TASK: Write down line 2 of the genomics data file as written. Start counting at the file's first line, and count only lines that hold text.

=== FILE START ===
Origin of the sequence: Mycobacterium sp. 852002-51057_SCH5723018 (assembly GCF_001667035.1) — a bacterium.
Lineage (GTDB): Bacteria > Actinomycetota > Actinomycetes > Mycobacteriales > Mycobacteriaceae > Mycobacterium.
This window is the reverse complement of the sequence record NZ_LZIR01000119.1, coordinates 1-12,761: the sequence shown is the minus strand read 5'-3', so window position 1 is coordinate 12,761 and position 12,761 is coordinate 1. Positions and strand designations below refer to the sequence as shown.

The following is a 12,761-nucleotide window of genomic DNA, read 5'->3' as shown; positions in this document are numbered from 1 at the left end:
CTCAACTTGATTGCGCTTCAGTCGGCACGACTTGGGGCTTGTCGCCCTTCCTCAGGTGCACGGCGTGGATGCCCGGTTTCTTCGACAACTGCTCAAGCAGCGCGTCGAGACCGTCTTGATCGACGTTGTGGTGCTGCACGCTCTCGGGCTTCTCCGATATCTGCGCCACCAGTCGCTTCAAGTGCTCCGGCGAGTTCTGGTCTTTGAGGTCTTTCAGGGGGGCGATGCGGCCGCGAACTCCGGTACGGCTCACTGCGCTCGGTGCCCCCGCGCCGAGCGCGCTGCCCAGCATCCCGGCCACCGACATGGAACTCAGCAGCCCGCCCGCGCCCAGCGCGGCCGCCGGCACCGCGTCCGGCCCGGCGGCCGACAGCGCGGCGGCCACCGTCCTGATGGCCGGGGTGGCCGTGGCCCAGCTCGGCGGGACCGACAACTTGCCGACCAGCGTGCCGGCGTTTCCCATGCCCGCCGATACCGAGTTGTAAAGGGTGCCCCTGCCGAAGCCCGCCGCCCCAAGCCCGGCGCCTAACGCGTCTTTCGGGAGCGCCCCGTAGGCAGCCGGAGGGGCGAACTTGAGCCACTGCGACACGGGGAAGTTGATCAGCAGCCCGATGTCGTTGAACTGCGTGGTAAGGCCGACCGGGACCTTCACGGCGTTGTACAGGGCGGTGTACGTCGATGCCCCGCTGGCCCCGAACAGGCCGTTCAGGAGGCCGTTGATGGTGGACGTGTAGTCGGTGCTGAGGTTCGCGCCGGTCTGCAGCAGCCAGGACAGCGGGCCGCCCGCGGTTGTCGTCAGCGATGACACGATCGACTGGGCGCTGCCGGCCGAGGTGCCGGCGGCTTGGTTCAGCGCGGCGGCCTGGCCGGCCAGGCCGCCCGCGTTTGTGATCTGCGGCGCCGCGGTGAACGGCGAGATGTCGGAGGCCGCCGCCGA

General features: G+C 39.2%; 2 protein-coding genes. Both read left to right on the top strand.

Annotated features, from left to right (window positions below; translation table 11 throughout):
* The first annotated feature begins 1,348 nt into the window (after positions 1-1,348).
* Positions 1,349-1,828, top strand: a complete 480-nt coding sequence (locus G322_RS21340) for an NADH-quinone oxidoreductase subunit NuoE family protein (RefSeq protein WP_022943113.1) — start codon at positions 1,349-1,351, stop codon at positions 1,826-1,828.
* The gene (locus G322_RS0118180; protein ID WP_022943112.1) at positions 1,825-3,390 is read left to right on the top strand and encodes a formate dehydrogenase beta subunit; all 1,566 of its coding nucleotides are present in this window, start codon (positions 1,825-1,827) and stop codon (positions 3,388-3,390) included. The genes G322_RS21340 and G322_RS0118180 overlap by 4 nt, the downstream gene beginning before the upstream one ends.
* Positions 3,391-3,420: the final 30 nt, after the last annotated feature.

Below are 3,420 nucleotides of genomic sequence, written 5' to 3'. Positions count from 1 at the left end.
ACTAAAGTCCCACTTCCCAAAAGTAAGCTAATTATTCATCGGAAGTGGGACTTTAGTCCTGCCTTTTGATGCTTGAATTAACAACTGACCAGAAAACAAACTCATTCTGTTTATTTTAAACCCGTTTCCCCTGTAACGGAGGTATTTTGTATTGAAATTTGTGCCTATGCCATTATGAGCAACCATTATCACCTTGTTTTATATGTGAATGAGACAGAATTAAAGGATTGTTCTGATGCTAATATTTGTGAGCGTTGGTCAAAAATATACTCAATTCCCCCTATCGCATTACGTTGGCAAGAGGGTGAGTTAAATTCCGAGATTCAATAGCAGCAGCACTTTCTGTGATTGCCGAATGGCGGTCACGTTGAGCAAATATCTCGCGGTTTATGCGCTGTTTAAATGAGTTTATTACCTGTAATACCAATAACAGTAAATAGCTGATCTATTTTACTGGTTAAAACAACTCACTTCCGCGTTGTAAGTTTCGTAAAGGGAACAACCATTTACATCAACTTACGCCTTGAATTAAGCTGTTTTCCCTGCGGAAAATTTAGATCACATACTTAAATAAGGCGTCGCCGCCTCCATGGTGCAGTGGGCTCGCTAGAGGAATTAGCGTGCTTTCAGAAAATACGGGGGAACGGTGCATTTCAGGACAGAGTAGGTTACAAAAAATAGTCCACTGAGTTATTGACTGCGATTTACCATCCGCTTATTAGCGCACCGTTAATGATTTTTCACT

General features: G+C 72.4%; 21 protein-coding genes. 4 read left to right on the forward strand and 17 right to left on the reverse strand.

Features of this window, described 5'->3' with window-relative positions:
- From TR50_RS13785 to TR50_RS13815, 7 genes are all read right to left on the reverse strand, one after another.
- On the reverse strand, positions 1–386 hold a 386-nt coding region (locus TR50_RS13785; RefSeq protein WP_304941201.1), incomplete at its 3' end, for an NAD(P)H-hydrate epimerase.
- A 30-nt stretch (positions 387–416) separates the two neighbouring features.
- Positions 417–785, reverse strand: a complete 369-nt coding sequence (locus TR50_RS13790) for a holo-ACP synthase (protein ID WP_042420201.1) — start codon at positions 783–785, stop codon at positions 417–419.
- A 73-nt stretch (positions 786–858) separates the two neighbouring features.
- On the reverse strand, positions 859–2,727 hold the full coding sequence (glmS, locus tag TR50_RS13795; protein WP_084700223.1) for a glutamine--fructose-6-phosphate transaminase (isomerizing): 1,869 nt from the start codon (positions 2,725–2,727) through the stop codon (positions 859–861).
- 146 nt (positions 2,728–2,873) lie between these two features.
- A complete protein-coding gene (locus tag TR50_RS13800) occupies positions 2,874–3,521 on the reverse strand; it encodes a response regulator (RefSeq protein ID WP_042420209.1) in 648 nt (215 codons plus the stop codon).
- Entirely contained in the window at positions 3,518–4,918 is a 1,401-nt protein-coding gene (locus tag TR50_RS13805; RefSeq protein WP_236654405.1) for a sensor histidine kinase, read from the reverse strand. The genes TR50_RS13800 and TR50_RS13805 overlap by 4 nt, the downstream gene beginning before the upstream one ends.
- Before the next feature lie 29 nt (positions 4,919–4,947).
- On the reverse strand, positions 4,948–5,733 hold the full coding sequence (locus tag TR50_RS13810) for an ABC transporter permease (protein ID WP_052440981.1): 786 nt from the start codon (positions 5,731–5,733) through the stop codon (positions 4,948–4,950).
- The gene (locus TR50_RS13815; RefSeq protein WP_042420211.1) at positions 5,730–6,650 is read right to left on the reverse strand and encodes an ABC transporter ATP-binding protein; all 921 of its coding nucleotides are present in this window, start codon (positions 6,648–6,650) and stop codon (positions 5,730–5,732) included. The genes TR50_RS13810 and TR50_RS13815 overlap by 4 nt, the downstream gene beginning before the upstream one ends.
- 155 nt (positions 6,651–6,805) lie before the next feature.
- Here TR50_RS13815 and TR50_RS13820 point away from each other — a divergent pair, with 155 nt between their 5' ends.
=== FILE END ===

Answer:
Lineage (GTDB): Bacteria > Actinomycetota > Actinomycetes > Mycobacteriales > Mycobacteriaceae > Mycobacterium.